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Opinion of the Court.


CIAL BANK OF ALBANY, v. FORDYCE COWING. JUDGMENT by confession had been entered in the first above entitled cause upon the following statement of facts : “ This confession of judgment is for a debt justly to become due from me to the above plaintiff (Aaron J. Kellogg), on or about the 15th day of December, 1859, and the following are the facts upon which said indebtedness arises. The plaintiff had been in the employ of the defendant for several years upon a salary. From year to year defendant had settled with plaintiff, allowing him interest upon such amount or amounts as remained unpaid. That on the 15th day of December, 1857, the plaintiff and defendant settled, and there was then due to the plaintiff four thousand and three hundred dollars, for which sum defendant then gave his note payable in two years with interest; that the amount of said note with interest, on the 15th day of December, 1859, will be the sum of four thousand nine hundred and two dollars; and no payments have been made on the said note, or the interest thereon.” This statement was duly verified. The assignee of the plaintiff in the second above entitled actions, at Special Term, moved to set aside the judgment on the ground of the insufficiency of the statement under the requirements of the second clause of section 383 of the Code, which motion was granted; but on appeal to the General Term, the order setting aside the judgment was reversed, and an appeal was taken to this court.

HELD, that the foregoing statement embraces substantially all the facts essential to sustain the judgment, and that the judgment of the General Term be affirmed.

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Statement of case.


Judgment, December 14, 1859, $2,560.66. No. 1.


Judgment, December 14, 1859, $1,117.35. No. 2.



Judgment, December 16, 1859, $1,020.73. No. 3.

The legislature, in requiring the statement of facts accompanying a judgment by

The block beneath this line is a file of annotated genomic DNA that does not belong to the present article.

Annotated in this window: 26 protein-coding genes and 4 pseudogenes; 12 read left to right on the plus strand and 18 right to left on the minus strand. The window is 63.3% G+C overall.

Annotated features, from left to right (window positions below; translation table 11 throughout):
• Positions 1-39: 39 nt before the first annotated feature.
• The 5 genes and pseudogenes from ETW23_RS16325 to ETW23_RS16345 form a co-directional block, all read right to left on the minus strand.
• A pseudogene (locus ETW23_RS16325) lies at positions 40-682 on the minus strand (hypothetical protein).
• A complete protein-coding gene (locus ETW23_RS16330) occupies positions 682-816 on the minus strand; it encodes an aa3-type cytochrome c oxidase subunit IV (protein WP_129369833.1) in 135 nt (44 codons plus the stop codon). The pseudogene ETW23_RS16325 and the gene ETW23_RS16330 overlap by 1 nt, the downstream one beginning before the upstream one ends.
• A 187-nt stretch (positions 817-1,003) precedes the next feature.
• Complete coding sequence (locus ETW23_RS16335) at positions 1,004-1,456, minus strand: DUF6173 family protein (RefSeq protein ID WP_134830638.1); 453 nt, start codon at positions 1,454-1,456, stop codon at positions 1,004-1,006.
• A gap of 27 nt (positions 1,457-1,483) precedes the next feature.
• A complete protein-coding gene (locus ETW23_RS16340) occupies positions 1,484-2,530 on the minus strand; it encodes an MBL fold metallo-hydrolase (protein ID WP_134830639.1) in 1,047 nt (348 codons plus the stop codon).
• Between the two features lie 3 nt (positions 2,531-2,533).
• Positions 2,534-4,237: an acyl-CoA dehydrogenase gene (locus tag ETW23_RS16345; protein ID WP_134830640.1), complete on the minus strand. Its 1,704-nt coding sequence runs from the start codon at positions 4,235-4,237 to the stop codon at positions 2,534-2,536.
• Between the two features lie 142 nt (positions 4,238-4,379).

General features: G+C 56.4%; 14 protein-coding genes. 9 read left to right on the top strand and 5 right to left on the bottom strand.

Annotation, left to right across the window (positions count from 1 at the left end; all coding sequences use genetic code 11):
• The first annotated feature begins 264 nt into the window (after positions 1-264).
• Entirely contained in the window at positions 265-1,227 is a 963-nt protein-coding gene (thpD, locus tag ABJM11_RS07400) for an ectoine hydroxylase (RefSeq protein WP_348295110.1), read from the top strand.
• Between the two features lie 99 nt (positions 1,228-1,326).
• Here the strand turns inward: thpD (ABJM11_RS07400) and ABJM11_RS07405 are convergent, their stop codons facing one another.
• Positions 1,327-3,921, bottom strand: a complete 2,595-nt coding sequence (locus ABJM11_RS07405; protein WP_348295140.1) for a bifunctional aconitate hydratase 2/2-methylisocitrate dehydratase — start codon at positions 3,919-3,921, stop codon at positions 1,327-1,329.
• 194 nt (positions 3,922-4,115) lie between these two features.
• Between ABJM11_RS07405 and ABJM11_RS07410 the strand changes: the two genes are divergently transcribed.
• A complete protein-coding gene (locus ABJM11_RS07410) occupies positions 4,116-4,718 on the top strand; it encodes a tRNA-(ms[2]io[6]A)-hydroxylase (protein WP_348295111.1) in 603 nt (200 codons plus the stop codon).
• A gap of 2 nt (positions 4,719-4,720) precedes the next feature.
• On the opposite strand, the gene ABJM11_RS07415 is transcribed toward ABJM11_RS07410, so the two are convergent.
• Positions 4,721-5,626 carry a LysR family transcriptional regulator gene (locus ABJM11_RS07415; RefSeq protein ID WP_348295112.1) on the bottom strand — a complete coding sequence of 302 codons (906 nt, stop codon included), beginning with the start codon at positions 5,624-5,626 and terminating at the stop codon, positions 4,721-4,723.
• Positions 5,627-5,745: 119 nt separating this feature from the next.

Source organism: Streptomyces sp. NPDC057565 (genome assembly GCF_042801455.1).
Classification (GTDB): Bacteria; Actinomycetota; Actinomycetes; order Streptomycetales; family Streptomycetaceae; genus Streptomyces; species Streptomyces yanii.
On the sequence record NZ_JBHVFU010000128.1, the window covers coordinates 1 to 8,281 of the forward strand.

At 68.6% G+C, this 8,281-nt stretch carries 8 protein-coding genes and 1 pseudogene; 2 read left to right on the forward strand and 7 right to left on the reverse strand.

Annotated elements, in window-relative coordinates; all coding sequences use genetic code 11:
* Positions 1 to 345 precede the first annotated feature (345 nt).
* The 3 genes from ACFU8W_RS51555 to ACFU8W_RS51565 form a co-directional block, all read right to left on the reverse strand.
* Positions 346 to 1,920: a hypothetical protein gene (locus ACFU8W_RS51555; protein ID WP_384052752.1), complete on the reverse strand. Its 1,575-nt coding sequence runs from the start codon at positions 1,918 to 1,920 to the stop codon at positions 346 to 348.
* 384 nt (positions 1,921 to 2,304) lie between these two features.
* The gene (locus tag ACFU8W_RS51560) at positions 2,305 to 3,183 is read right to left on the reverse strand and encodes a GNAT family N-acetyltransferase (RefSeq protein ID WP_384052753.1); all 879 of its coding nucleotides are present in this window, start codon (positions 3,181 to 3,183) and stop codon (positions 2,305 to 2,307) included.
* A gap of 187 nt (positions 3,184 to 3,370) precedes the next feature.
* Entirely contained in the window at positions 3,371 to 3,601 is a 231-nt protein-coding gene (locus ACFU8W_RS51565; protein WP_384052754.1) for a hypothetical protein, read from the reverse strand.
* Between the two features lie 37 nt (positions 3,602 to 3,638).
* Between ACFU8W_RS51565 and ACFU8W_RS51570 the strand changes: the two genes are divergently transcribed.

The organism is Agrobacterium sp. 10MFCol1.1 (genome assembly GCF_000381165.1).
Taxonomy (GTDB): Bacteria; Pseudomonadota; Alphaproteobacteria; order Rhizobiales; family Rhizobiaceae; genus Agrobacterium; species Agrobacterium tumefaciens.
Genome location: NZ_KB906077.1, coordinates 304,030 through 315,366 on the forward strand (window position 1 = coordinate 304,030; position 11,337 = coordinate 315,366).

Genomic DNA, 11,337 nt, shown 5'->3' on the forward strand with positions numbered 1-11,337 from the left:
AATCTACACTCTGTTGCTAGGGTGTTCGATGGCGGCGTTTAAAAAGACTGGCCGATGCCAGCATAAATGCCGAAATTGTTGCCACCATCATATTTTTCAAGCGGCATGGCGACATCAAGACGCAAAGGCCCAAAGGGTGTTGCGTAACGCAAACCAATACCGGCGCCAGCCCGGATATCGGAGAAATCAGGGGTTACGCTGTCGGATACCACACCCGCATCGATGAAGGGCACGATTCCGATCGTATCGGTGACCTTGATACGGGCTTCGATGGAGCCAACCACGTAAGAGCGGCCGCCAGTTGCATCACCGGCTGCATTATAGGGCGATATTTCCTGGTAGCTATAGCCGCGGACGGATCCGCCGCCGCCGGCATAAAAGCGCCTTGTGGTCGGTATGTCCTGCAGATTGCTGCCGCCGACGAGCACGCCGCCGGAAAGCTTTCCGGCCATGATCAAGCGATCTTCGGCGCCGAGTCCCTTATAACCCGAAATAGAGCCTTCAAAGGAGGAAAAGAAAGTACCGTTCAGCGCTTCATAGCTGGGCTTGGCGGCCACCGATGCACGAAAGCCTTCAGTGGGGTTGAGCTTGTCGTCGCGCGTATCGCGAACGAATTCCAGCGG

confession to be properly verified by the oath of the party, intended that in so far as it related to things within his own knowledge, he should affirm

it to be true. Where the party only swears that he "believes the above statement of con

fession is true," the affidavit is insufficient, and the judgment, if entered

thereupon, will be vacated. To allow parties to adopt a form of words less binding upon their conscienco

than a direct affirmation, would weaken the safeguards which the law has provided, and therefore will not be allowed.

MATHEws and Mitchell, the plaintiffs in the last judgment (No. 3), made a motion to vacate and set aside the other two judgments and the executions thereon, on the ground that they were fraudulent and void.

The court, at Special Term, made an order, dated February 1, 1860, denying the motion as to the second judgment (No. 2), and reducing the amount of the first judgment to $1,960, and declaring it to be a valid lien for that amount.

On appeal to the General Term, this order was affirmed with costs, and opinion delivered by Justice PECKHAM.

The judgments in favor of Ingram, who is a brother-in-law of Robbins, were entered on the 14th December, two days before the judgment in favor of Mathews.

The Mathews cause was on the calendar for trial, and was, on 7th December, 1859, ordered to be tried on the 16th December, 1859, on which day an inquest was taken. In the



Arguments for Appellants.

meantime, and on the 14th December, Robbins confessed the two judgments to Ingram.

Judgment No. 1 was authorized to be entered for $2,560.66, which it was claimed was the amount of ten notes alleged to have been indorsed by Ingram for Robbins. The amounts of two of these notes (Nos. 7, 9) were omitted in the statement. The other notes amounted to $1,960, of which only $875 were due at the time of the judgment.

The objections to this judgment were: 1. That the statement was not properly verified. 2. That the notes specified amounted only to $1,960. 3. That it did not appear

that the notes, or if any, which of them, have been disposed of by Robbins, so as to render Ingram liable on them. 4. That five of the notes had become due before the judgment, and it did not appear that Ingram's liability as indorser had been fixed.

Judgment No. 2 was recovered for the amount of three notes made by Robbins to Ingram, for certain considerations expressed.

The only objection to the judgment, is the want of a proper verification. Several of the objections originally made to these judgments have been disposed of by intermediate decisions of this court.

The objection to the verification of the statements on these judgments seems to have met the favorable consideration of the General Term, which, however, overruled it, in deference to the decision in the fourth district, in 21 Barb., 91, in regard to which Judge PECKHAM, in his opinion, says: “ Though differing with the learned court in the fourth district radically, I yield to the authority of those decisions."